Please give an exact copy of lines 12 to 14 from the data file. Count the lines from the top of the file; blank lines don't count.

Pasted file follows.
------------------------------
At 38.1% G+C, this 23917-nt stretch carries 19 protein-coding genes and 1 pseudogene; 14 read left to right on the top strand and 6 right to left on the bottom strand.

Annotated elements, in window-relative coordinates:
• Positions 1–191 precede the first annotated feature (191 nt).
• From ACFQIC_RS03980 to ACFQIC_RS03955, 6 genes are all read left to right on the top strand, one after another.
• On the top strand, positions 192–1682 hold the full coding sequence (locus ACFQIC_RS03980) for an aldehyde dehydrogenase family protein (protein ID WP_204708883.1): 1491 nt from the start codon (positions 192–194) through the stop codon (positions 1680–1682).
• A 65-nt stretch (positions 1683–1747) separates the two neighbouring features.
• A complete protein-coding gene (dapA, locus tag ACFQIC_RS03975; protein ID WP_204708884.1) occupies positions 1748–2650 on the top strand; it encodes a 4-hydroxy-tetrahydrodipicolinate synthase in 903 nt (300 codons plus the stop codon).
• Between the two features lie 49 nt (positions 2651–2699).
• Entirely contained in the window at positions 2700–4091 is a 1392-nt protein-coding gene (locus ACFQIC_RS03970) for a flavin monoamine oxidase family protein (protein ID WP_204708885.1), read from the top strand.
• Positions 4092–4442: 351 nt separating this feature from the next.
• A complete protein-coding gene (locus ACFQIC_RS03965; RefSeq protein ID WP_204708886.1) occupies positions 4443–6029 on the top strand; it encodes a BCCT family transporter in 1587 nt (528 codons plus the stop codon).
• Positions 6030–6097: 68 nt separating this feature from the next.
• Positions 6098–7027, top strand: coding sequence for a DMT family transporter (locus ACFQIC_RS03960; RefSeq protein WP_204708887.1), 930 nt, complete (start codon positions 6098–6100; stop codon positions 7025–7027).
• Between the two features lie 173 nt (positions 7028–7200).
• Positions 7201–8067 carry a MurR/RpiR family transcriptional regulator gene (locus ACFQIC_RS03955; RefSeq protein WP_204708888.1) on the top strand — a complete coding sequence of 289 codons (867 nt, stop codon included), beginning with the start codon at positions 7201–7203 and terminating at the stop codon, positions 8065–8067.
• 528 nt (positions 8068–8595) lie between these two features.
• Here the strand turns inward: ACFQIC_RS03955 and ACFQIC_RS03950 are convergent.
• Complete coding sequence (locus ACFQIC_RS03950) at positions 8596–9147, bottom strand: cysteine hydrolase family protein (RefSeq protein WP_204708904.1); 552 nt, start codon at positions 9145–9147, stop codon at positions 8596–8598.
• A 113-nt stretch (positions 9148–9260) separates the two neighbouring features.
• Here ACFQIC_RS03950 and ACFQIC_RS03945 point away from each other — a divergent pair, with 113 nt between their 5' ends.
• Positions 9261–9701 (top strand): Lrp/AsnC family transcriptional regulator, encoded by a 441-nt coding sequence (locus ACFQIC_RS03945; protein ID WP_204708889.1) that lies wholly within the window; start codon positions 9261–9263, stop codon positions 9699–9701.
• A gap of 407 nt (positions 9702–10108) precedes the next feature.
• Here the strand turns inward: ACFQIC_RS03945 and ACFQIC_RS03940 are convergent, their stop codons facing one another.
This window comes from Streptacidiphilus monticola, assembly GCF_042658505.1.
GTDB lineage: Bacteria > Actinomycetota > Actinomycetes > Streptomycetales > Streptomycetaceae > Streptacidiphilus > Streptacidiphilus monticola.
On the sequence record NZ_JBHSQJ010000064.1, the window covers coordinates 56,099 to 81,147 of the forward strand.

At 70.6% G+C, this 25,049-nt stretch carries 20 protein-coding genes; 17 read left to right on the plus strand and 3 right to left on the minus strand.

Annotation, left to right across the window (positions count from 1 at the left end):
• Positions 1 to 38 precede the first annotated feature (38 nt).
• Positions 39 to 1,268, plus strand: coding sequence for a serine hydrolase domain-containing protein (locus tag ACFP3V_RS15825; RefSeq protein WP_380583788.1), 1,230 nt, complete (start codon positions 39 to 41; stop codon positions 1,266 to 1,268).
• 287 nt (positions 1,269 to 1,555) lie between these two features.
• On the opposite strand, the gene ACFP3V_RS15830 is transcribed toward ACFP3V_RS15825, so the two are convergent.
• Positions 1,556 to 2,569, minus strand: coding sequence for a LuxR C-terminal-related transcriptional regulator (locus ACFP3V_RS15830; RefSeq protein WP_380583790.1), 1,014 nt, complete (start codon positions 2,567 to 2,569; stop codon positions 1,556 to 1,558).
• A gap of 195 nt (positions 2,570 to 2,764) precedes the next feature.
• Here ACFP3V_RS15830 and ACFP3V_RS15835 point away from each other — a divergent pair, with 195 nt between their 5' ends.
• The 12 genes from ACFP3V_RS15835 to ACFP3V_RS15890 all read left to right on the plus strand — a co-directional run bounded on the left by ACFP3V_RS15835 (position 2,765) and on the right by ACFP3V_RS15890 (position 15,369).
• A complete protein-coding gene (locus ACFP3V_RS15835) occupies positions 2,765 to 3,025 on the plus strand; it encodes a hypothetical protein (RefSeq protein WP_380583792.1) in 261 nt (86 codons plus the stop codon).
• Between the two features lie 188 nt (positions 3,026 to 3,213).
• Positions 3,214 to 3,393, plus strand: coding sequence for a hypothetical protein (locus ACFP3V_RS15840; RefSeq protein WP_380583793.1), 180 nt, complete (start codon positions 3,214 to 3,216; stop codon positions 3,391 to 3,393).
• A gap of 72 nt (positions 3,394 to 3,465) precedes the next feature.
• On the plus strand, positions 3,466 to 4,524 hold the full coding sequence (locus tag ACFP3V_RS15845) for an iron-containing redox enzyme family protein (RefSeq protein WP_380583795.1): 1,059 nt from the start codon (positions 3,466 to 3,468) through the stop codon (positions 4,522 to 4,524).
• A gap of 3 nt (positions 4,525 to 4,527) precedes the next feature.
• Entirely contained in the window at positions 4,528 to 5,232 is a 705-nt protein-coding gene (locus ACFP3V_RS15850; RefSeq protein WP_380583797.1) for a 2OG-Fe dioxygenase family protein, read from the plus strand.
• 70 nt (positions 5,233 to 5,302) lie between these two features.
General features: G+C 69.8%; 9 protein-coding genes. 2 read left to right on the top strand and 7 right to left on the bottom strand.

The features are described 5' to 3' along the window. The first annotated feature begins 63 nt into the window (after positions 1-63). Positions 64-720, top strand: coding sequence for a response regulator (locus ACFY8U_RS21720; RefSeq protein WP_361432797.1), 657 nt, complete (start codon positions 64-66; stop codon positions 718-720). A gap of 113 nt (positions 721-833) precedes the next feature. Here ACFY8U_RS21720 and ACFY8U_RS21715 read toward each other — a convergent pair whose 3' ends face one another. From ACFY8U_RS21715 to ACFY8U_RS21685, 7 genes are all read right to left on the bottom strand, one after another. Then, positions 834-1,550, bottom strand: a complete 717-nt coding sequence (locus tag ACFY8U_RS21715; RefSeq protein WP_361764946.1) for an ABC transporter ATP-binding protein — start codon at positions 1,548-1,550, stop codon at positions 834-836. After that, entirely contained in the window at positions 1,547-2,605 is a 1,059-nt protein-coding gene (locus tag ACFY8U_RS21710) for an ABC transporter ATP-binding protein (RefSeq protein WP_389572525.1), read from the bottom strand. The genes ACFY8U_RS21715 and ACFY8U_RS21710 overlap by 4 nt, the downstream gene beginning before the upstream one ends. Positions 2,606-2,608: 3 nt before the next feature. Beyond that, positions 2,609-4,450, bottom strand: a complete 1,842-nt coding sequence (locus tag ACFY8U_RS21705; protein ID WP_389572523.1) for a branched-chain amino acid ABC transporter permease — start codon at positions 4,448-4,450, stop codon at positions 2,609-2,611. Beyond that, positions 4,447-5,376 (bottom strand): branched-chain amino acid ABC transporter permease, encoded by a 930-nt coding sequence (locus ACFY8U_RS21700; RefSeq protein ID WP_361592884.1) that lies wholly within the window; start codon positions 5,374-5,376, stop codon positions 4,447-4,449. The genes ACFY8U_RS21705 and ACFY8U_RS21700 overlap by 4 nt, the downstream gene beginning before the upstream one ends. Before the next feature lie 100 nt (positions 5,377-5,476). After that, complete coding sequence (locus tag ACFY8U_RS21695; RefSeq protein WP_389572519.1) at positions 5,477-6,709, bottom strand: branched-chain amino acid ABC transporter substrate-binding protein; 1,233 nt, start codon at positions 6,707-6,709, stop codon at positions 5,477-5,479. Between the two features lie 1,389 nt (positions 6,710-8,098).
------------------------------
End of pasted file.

• Positions 6030–6097: 68 nt separating this feature from the next.
• Positions 6098–7027, top strand: coding sequence for a DMT family transporter (locus ACFQIC_RS03960; RefSeq protein WP_204708887.1), 930 nt, complete (start codon positions 6098–6100; stop codon positions 7025–7027).
• Between the two features lie 173 nt (positions 7028–7200).